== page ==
(CNN) -- Oil coming ashore on the Gulf Coast has tourists keeping a close eye on conditions. States and visitors bureaus are working hard to keep the public updated and reassure beach-bound travelers.
Here are some of the latest updates from destinations affected by the oil disaster:
All of Florida's beaches remain open, according to Visit Florida, the state's tourism corporation. Scattered tar balls have been found from the Alabama-Florida state line east to Walton County.
"There have been no reports of Deepwater Horizon Oil Spill-related oil products reaching the shore beyond the Northwest Florida region," Visit Florida's website said.
A portion of beach was closed Saturday in Panama City, Florida, after an oil container with BP markings washed ashore. There have been no oil impacts, the Panama City Beach Convention and Visitors Bureau website said.
The water at Pensacola Beach is open for swimming and fishing, according to the Pensacola Bay Area Convention and Visitors Bureau.
A health advisory has been issued for beaches stretching from the Florida-Alabama line to the entrance of Johnson Beach on Perdido Key, the Pensacola Bay Area visitors bureau said. Swimming and fishing in the affected waters are not advised.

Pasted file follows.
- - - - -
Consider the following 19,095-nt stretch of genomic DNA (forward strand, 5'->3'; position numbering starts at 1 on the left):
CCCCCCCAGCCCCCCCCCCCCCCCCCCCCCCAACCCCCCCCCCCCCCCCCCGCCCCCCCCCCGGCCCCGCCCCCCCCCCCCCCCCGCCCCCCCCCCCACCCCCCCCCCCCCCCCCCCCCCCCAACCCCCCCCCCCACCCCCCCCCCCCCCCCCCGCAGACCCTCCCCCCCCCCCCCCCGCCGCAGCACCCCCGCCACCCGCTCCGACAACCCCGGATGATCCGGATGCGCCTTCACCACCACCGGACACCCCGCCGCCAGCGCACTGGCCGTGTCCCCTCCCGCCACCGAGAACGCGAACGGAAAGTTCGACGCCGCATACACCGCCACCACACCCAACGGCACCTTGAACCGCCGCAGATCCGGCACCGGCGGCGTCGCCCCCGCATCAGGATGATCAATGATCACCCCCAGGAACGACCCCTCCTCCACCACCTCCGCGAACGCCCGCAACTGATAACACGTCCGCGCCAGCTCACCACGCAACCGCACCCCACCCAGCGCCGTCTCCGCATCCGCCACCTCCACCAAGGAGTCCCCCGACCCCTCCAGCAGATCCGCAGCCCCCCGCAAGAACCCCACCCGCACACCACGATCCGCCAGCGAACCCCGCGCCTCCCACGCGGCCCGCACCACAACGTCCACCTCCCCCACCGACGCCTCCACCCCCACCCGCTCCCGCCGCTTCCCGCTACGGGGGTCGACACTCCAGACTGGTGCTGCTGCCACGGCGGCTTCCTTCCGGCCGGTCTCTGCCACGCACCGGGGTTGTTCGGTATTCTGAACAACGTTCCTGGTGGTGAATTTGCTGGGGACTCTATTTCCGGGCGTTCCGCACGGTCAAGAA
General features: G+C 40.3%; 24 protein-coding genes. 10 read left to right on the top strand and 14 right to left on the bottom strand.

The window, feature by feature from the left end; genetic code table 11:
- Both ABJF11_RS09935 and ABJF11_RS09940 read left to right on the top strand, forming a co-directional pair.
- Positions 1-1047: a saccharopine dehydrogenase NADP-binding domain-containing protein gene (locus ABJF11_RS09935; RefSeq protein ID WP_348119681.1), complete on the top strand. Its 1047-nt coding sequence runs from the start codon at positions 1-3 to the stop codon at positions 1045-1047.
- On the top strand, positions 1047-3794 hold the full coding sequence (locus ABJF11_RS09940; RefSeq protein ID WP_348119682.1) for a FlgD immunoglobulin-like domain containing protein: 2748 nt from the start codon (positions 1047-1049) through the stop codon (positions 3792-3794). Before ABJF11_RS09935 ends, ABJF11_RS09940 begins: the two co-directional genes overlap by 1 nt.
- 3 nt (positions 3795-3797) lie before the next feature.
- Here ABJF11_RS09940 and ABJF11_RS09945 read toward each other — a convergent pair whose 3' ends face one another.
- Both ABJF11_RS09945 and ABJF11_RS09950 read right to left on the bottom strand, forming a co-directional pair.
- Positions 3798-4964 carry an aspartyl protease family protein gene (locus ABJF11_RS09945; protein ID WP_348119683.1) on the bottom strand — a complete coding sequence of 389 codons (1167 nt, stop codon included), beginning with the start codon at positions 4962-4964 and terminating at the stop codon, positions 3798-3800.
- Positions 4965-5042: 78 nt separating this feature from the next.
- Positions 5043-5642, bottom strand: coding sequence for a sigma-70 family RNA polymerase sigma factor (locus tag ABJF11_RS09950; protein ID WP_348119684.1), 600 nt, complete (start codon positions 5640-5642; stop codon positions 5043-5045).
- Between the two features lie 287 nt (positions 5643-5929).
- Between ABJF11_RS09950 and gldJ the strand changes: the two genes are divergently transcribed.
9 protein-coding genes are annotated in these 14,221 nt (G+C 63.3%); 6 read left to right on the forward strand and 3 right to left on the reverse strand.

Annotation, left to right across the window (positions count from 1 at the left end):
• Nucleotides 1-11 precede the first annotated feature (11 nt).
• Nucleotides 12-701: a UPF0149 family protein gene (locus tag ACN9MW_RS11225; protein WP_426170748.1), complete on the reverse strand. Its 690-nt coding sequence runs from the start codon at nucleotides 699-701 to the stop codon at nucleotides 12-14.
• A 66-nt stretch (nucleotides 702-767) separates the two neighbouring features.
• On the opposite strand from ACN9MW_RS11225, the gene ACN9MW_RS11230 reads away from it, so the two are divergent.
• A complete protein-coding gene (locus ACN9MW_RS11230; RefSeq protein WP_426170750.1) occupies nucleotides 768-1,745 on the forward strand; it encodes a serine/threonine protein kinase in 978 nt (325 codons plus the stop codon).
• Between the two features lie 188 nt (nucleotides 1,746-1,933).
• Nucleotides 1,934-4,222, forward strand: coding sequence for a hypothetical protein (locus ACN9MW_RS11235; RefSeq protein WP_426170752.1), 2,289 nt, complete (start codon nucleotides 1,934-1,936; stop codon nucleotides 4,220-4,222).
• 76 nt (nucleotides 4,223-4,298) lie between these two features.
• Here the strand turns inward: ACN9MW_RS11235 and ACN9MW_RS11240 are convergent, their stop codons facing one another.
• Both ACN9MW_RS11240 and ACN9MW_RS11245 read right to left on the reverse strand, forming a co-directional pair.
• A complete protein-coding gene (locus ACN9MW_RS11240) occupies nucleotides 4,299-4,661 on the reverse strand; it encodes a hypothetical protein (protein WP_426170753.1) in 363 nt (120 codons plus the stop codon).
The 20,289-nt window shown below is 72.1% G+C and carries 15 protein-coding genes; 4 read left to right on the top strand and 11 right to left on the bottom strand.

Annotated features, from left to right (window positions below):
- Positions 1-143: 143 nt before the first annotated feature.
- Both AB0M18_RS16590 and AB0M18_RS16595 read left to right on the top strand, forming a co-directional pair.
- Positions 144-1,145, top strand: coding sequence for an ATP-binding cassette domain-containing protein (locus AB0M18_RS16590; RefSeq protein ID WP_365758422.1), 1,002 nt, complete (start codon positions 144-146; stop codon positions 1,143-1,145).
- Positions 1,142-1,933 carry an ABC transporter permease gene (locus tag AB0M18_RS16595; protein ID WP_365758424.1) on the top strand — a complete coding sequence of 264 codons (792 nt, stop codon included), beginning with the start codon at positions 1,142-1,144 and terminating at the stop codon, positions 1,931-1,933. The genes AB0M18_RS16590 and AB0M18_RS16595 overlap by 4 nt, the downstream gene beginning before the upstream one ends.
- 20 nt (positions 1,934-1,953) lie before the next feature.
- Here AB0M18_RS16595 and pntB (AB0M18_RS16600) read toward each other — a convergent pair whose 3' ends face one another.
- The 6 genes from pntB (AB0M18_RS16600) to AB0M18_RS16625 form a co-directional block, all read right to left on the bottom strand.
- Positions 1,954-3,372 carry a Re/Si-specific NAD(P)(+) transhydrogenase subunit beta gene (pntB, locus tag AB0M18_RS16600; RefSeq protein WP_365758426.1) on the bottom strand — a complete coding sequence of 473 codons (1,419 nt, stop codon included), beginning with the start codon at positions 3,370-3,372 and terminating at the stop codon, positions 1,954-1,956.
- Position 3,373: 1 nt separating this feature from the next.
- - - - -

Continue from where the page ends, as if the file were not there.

Gulf Islands National Seashore
The National Park Service reported heavier oiling at Perdido Key last week. The area is part of the Florida portion of Gulf Islands National Seashore. All of the Gulf Islands National Seashore sites, which are located in Florida and Mississippi, are open, the park service's website said.
Gulf Shores and Orange Beach, Alabama
Gulf Shores and Orange Beach, Alabama, have experienced significant oiling, accoring to the Alabama Gulf Coast Convention and Visitors Bureau.
Public beaches in both cities are flying double red flags, meaning the waters are closed to the public. The beaches remain open for sunbathing and walking, the visitors bureau site said.
The Alabama Department of Public Health has issued an advisory against swimming in waters off Gulf Shores, Orange Beach and Fort Morgan or in bay waters close to Fort Morgan, Bayou St. John, Terry Cove, Cotton Bayou or Old River.
Grand Isle, Louisiana
Oil is affecting more than 45 miles of Louisiana coast, according to a state emergency website, although most of the coast is unaffected.
"The primary affected area is from the mouth of the Mississippi River extending east. Over 75 percent of Louisiana's coastal waters extend westward from the mouth of the Mississippi River," according to the Cajun Coast Visitors and Convention Bureau website.
Grand Isle has closed its public beach, the site said.